by all other holy-men across the sub-continent. It all had something to
do with his previous life, state of consciousness, or whatever it was
he was rattling on about. Duke loved to talk about himself. Each comment
seemed more absurd than the previous one. Then he peaked: he told us that
he was the fount of all religious knowledge and that Jesus, Buddha, Mohammed,
Vishnu and Shiva all worked through him. Apparently, all of the "Ascendant
Masters" (Jesus, Mohammed, Buddha etc) were in personal touch with
him. He was a legend in his own mind, and talked a lot about living
and God. I got the impression that he thought he was a living God. He
was lost in space.
He was an inspiration to the two other people present. Paulo and his girlfriend,
in their early forties, had been listening intently without saying much.
Paulo, an Italian, had been combing his grey beard throughout, while she
(French) had been smoking cigarettes through a three-inch holder and occasionally
adjusting the black beret, which sat on the top of her head. Visually,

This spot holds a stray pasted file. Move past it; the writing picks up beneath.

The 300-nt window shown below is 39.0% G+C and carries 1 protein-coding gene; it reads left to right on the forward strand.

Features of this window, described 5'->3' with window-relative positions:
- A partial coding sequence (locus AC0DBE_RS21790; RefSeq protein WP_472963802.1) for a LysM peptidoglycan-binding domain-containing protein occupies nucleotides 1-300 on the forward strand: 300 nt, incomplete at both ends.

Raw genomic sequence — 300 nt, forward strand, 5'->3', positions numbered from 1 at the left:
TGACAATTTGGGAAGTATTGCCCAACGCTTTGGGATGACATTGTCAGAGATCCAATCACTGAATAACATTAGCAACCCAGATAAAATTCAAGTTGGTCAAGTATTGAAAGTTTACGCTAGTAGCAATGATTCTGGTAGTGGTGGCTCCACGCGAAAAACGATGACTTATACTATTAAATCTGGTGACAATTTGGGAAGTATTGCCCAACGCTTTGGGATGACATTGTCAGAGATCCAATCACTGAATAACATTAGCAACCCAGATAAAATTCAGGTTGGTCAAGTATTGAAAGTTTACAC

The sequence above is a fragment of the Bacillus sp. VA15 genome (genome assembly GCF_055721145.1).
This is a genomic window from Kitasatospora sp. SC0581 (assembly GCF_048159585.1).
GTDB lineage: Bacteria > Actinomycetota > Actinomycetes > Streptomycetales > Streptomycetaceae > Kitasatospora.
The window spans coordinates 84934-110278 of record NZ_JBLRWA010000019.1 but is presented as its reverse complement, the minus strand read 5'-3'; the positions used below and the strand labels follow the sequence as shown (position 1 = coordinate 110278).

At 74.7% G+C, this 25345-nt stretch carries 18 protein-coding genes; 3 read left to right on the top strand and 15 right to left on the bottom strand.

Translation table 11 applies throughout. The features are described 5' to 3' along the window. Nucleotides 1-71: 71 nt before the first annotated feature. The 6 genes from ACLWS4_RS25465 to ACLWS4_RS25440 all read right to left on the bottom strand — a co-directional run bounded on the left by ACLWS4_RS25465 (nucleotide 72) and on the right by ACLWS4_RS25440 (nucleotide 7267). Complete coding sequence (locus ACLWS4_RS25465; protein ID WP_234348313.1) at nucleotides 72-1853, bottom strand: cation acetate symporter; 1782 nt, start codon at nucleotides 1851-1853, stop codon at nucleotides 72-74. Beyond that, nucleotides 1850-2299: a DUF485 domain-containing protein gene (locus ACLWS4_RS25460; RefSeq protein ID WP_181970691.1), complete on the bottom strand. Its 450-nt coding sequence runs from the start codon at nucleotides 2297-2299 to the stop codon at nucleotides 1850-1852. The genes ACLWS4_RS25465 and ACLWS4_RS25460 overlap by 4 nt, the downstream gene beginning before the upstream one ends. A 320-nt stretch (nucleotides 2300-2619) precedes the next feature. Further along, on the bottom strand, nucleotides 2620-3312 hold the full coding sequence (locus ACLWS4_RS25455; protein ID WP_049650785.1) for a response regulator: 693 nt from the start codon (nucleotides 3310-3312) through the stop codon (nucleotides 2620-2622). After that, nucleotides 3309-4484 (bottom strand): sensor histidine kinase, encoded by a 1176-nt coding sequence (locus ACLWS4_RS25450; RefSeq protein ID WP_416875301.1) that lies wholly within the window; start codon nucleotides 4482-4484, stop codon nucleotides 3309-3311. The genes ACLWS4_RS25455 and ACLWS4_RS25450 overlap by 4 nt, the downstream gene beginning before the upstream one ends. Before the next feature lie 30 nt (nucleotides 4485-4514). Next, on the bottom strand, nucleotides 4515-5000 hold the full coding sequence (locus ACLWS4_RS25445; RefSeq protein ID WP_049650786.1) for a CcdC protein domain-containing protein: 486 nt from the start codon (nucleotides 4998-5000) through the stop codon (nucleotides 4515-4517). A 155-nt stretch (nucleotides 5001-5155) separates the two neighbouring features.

they were striking.
Paulo looked at Duke. He told him that he actually WAS one of the Ascendant
Masters! I looked at Duke. He seemed baffled - even insulted, as it was
clear that Paulo hadn't been in touch with him. Paulo was a prophet, no
less. He began talking about a revelation that his guru back in France
had told him about - although he couldnt reveal it to us. It was
something about gloom for the future of humanity if people didnt
mend their ways. No surprise there then. Paulo was on a quest. His task
was to encourage people to turn toward God. Paulos face had a constant,
pained statement - no doubt as a result of the magnitude of the revelation
and the enormity of his mission. He thought that he had the monopoly on
suffering. It hung heavy on his shoulders.
His girlfriend then exploded into life. She was scary and ranted that
people think too much and rely on the misguided assumptions of science.